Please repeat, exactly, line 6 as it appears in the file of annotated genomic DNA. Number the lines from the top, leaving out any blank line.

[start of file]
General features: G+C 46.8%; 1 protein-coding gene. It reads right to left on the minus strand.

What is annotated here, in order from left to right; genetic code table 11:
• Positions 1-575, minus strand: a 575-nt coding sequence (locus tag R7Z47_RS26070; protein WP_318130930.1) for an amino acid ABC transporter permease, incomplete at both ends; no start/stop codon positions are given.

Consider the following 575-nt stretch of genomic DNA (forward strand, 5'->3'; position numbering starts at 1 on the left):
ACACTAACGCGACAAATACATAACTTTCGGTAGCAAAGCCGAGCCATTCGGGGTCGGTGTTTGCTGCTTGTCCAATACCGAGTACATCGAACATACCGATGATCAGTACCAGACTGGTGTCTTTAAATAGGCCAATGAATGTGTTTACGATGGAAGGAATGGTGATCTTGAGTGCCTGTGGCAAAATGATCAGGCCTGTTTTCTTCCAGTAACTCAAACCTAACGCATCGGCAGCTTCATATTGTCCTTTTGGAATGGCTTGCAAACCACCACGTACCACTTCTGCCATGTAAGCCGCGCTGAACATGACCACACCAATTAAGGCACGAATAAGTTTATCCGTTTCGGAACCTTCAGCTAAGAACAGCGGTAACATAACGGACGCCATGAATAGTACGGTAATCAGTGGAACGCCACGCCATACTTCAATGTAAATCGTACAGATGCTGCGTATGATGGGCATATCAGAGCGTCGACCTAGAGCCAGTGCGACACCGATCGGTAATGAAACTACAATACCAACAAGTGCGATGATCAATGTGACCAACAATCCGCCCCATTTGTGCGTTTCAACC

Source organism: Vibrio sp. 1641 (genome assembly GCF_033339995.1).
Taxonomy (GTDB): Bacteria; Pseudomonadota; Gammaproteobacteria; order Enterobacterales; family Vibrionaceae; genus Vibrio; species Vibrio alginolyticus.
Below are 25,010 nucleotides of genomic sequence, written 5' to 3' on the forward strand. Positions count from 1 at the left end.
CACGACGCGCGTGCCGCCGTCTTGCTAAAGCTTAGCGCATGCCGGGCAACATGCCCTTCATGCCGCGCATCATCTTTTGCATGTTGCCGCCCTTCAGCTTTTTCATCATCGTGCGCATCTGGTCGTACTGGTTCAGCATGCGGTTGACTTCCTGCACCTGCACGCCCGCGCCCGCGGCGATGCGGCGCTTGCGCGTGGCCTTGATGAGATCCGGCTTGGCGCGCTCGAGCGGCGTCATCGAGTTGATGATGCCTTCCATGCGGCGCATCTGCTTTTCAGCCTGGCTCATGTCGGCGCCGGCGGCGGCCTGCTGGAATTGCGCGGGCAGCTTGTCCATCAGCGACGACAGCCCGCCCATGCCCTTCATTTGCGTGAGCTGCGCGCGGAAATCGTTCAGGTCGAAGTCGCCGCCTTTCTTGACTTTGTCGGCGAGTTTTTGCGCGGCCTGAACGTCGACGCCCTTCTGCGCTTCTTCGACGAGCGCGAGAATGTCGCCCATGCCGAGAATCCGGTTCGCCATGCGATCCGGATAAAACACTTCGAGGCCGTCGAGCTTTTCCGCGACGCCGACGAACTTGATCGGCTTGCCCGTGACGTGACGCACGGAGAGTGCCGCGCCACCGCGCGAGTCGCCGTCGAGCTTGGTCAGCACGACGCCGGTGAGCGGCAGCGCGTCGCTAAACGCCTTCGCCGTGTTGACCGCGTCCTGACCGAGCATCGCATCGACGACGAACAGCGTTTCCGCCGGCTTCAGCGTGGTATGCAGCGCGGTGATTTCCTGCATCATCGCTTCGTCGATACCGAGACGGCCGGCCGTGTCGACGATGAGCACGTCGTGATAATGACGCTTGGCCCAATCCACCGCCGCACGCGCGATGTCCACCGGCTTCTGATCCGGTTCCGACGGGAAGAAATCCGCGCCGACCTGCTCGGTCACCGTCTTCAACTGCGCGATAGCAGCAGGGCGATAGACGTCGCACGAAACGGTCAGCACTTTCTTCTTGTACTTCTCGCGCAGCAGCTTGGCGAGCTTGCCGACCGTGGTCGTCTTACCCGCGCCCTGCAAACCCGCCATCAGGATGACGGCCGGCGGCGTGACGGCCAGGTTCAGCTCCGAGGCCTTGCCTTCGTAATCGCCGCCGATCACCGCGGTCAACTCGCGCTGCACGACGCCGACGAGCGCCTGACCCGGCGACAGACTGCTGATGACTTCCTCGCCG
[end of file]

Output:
Source organism: Vibrio sp. 1641 (genome assembly GCF_033339995.1).